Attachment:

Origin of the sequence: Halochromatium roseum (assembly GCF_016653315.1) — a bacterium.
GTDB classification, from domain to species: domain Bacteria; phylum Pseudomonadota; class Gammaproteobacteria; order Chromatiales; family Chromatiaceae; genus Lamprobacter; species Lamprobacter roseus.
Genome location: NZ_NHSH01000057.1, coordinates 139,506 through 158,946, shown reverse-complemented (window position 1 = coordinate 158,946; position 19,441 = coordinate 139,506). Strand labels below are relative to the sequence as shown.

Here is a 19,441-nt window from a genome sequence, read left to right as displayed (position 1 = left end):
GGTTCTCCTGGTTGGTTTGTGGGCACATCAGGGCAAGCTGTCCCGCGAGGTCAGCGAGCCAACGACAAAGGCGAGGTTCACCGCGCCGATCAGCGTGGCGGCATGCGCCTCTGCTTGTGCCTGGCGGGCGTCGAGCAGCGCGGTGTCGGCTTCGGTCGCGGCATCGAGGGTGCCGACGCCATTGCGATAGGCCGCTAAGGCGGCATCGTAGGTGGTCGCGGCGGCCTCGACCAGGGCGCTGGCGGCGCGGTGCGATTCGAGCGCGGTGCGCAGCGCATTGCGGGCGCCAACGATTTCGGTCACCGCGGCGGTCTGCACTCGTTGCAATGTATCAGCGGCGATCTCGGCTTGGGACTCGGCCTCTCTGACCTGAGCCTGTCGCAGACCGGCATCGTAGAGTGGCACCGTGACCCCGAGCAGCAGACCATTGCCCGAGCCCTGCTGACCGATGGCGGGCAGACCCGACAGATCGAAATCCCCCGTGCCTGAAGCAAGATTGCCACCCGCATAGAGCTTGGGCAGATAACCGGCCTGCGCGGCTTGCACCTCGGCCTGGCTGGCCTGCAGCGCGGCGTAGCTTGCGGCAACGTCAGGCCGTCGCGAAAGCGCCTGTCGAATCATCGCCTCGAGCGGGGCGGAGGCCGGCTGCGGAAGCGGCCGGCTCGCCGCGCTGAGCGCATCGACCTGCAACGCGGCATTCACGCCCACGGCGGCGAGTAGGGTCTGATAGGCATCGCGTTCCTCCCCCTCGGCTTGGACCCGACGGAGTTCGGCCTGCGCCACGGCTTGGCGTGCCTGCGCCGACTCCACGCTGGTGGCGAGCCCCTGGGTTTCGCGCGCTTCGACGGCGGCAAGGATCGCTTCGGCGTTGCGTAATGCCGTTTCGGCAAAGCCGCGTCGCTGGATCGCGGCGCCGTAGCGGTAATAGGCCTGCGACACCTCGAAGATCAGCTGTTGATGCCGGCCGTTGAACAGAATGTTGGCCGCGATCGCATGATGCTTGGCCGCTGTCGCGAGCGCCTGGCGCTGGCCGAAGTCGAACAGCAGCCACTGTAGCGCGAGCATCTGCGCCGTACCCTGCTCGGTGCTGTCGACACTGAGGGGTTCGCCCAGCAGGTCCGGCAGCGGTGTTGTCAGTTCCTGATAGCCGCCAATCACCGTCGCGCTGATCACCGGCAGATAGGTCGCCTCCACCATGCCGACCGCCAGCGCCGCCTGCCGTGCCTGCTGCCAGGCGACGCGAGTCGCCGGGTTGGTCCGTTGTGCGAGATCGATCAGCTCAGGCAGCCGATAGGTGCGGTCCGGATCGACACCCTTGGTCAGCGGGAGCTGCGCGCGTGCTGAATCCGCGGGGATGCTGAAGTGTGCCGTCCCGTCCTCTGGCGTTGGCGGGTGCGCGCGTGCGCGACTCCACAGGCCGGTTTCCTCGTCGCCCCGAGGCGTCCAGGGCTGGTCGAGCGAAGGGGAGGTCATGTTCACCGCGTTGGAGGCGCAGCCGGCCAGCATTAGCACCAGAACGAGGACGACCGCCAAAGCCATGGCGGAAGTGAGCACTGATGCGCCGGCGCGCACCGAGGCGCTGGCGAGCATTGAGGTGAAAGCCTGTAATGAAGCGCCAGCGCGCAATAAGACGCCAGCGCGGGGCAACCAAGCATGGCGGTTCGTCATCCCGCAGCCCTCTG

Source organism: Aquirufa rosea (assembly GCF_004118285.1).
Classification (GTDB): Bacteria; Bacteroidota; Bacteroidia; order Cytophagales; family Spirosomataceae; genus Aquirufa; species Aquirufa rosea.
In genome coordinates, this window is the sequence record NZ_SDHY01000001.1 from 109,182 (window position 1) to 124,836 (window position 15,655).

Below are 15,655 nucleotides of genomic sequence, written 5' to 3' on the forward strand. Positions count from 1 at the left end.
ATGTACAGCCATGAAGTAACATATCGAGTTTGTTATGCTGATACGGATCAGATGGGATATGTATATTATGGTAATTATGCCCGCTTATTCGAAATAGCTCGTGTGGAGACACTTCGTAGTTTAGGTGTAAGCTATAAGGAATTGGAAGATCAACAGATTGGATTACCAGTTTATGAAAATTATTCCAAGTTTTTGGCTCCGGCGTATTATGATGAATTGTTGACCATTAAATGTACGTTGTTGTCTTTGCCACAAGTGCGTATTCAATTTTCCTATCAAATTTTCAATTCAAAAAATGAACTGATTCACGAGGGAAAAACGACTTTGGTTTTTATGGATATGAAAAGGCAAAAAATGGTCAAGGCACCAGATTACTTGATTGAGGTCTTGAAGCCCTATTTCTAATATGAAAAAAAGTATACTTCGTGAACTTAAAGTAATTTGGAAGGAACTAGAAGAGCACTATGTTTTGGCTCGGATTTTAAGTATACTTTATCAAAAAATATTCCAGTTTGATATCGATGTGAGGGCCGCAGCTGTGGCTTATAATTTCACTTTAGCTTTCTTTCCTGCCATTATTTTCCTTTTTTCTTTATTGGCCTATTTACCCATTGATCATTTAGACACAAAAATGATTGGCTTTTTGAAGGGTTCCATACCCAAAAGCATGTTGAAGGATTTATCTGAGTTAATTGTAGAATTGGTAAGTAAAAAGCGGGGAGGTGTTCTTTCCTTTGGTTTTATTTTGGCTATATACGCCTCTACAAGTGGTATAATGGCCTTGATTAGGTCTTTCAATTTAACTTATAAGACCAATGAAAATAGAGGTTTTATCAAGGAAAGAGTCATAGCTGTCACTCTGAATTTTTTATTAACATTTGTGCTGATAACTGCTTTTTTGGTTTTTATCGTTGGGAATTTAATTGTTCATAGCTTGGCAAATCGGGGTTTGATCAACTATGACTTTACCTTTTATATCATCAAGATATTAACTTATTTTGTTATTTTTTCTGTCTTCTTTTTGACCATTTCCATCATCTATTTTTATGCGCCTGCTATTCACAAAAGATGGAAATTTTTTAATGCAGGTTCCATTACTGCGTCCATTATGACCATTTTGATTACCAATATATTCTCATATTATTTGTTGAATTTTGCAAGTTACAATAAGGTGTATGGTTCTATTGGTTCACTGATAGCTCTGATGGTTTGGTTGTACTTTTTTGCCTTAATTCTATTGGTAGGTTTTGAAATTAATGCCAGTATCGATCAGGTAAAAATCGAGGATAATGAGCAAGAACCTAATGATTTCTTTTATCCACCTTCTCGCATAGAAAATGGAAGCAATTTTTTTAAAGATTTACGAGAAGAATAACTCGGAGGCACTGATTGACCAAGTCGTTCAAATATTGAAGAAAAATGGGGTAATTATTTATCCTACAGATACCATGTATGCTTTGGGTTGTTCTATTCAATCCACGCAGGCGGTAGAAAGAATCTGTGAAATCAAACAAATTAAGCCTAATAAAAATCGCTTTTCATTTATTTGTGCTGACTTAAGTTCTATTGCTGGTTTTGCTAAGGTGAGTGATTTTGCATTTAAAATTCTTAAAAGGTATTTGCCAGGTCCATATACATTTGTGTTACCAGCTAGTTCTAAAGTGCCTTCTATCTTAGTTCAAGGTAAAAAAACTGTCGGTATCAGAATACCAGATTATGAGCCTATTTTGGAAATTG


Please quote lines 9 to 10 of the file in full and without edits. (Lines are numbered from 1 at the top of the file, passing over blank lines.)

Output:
Below are 15,655 nucleotides of genomic sequence, written 5' to 3' on the forward strand. Positions count from 1 at the left end.
ATGTACAGCCATGAAGTAACATATCGAGTTTGTTATGCTGATACGGATCAGATGGGATATGTATATTATGGTAATTATGCCCGCTTATTCGAAATAGCTCGTGTGGAGACACTTCGTAGTTTAGGTGTAAGCTATAAGGAATTGGAAGATCAACAGATTGGATTACCAGTTTATGAAAATTATTCCAAGTTTTTGGCTCCGGCGTATTATGATGAATTGTTGACCATTAAATGTACGTTGTTGTCTTTGCCACAAGTGCGTATTCAATTTTCCTATCAAATTTTCAATTCAAAAAATGAACTGATTCACGAGGGAAAAACGACTTTGGTTTTTATGGATATGAAAAGGCAAAAAATGGTCAAGGCACCAGATTACTTGATTGAGGTCTTGAAGCCCTATTTCTAATATGAAAAAAAGTATACTTCGTGAACTTAAAGTAATTTGGAAGGAACTAGAAGAGCACTATGTTTTGGCTCGGATTTTAAGTATACTTTATCAAAAAATATTCCAGTTTGATATCGATGTGAGGGCCGCAGCTGTGGCTTATAATTTCACTTTAGCTTTCTTTCCTGCCATTATTTTCCTTTTTTCTTTATTGGCCTATTTACCCATTGATCATTTAGACACAAAAATGATTGGCTTTTTGAAGGGTTCCATACCCAAAAGCATGTTGAAGGATTTATCTGAGTTAATTGTAGAATTGGTAAGTAAAAAGCGGGGAGGTGTTCTTTCCTTTGGTTTTATTTTGGCTATATACGCCTCTACAAGTGGTATAATGGCCTTGATTAGGTCTTTCAATTTAACTTATAAGACCAATGAAAATAGAGGTTTTATCAAGGAAAGAGTCATAGCTGTCACTCTGAATTTTTTATTAACATTTGTGCTGATAACTGCTTTTTTGGTTTTTATCGTTGGGAATTTAATTGTTCATAGCTTGGCAAATCGGGGTTTGATCAACTATGACTTTACCTTTTATATCATCAAGATATTAACTTATTTTGTTATTTTTTCTGTCTTCTTTTTGACCATTTCCATCATCTATTTTTATGCGCCTGCTATTCACAAAAGATGGAAATTTTTTAATGCAGGTTCCATTACTGCGTCCATTATGACCATTTTGATTACCAATATATTCTCATATTATTTGTTGAATTTTGCAAGTTACAATAAGGTGTATGGTTCTATTGGTTCACTGATAGCTCTGATGGTTTGGTTGTACTTTTTTGCCTTAATTCTATTGGTAGGTTTTGAAATTAATGCCAGTATCGATCAGGTAAAAATCGAGGATAATGAGCAAGAACCTAATGATTTCTTTTATCCACCTTCTCGCATAGAAAATGGAAGCAATTTTTTTAAAGATTTACGAGAAGAATAACTCGGAGGCACTGATTGACCAAGTCGTTCAAATATTGAAGAAAAATGGGGTAATTATTTATCCTACAGATACCATGTATGCTTTGGGTTGTTCTATTCAATCCACGCAGGCGGTAGAAAGAATCTGTGAAATCAAACAAATTAAGCCTAATAAAAATCGCTTTTCATTTATTTGTGCTGACTTAAGTTCTATTGCTGGTTTTGCTAAGGTGAGTGATTTTGCATTTAAAATTCTTAAAAGGTATTTGCCAGGTCCATATACATTTGTGTTACCAGCTAGTTCTAAAGTGCCTTCTATCTTAGTTCAAGGTAAAAAAACTGTCGGTATCAGAATACCAGATTATGAGCCTATTTTGGAAATTG